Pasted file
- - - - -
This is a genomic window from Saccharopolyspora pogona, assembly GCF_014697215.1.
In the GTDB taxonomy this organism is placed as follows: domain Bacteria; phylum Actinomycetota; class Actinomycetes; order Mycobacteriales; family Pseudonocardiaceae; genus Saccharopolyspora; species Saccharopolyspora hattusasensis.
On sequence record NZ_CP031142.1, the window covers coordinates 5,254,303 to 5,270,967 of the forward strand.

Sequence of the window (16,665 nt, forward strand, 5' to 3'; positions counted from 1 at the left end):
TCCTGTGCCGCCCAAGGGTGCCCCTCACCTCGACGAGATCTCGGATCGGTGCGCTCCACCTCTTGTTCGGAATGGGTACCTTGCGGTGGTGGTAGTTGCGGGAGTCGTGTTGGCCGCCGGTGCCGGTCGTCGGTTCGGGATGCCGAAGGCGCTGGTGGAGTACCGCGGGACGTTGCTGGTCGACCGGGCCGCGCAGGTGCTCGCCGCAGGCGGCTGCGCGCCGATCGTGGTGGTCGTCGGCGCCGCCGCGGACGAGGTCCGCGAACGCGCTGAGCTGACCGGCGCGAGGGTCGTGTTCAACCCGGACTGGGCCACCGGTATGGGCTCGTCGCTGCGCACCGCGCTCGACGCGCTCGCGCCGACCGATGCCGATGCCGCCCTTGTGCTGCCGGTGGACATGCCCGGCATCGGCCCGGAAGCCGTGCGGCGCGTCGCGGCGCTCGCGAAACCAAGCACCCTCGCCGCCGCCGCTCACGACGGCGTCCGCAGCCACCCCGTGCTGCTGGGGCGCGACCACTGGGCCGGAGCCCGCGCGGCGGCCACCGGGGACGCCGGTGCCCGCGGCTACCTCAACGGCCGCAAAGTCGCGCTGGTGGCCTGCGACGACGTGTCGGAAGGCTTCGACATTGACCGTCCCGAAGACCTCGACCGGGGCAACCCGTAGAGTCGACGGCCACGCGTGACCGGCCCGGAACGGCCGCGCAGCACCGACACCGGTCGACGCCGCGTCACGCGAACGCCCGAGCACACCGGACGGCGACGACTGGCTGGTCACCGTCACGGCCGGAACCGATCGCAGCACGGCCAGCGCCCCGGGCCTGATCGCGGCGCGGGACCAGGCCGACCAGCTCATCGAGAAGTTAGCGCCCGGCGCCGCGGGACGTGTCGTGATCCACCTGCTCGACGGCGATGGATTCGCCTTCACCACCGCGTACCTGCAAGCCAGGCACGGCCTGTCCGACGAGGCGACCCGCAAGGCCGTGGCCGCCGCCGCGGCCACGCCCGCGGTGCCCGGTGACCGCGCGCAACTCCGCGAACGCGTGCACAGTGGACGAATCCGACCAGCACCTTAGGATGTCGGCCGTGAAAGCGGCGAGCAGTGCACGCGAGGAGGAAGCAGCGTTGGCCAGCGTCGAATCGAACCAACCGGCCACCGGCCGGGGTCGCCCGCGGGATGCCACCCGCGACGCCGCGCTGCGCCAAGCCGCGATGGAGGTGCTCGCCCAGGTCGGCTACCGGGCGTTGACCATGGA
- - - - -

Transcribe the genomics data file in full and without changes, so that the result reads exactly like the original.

This is a genomic window from Saccharopolyspora pogona, assembly GCF_014697215.1.
In the GTDB taxonomy this organism is placed as follows: domain Bacteria; phylum Actinomycetota; class Actinomycetes; order Mycobacteriales; family Pseudonocardiaceae; genus Saccharopolyspora; species Saccharopolyspora hattusasensis.
On sequence record NZ_CP031142.1, the window covers coordinates 5,254,303 to 5,270,967 of the forward strand.

Sequence of the window (16,665 nt, forward strand, 5' to 3'; positions counted from 1 at the left end):
TCCTGTGCCGCCCAAGGGTGCCCCTCACCTCGACGAGATCTCGGATCGGTGCGCTCCACCTCTTGTTCGGAATGGGTACCTTGCGGTGGTGGTAGTTGCGGGAGTCGTGTTGGCCGCCGGTGCCGGTCGTCGGTTCGGGATGCCGAAGGCGCTGGTGGAGTACCGCGGGACGTTGCTGGTCGACCGGGCCGCGCAGGTGCTCGCCGCAGGCGGCTGCGCGCCGATCGTGGTGGTCGTCGGCGCCGCCGCGGACGAGGTCCGCGAACGCGCTGAGCTGACCGGCGCGAGGGTCGTGTTCAACCCGGACTGGGCCACCGGTATGGGCTCGTCGCTGCGCACCGCGCTCGACGCGCTCGCGCCGACCGATGCCGATGCCGCCCTTGTGCTGCCGGTGGACATGCCCGGCATCGGCCCGGAAGCCGTGCGGCGCGTCGCGGCGCTCGCGAAACCAAGCACCCTCGCCGCCGCCGCTCACGACGGCGTCCGCAGCCACCCCGTGCTGCTGGGGCGCGACCACTGGGCCGGAGCCCGCGCGGCGGCCACCGGGGACGCCGGTGCCCGCGGCTACCTCAACGGCCGCAAAGTCGCGCTGGTGGCCTGCGACGACGTGTCGGAAGGCTTCGACATTGACCGTCCCGAAGACCTCGACCGGGGCAACCCGTAGAGTCGACGGCCACGCGTGACCGGCCCGGAACGGCCGCGCAGCACCGACACCGGTCGACGCCGCGTCACGCGAACGCCCGAGCACACCGGACGGCGACGACTGGCTGGTCACCGTCACGGCCGGAACCGATCGCAGCACGGCCAGCGCCCCGGGCCTGATCGCGGCGCGGGACCAGGCCGACCAGCTCATCGAGAAGTTAGCGCCCGGCGCCGCGGGACGTGTCGTGATCCACCTGCTCGACGGCGATGGATTCGCCTTCACCACCGCGTACCTGCAAGCCAGGCACGGCCTGTCCGACGAGGCGACCCGCAAGGCCGTGGCCGCCGCCGCGGCCACGCCCGCGGTGCCCGGTGACCGCGCGCAACTCCGCGAACGCGTGCACAGTGGACGAATCCGACCAGCACCTTAGGATGTCGGCCGTGAAAGCGGCGAGCAGTGCACGCGAGGAGGAAGCAGCGTTGGCCAGCGTCGAATCGAACCAACCGGCCACCGGCCGGGGTCGCCCGCGGGATGCCACCCGCGACGCCGCGCTGCGCCAAGCCGCGATGGAGGTGCTCGCCCAGGTCGGCTACCGGGCGTTGACCATGGA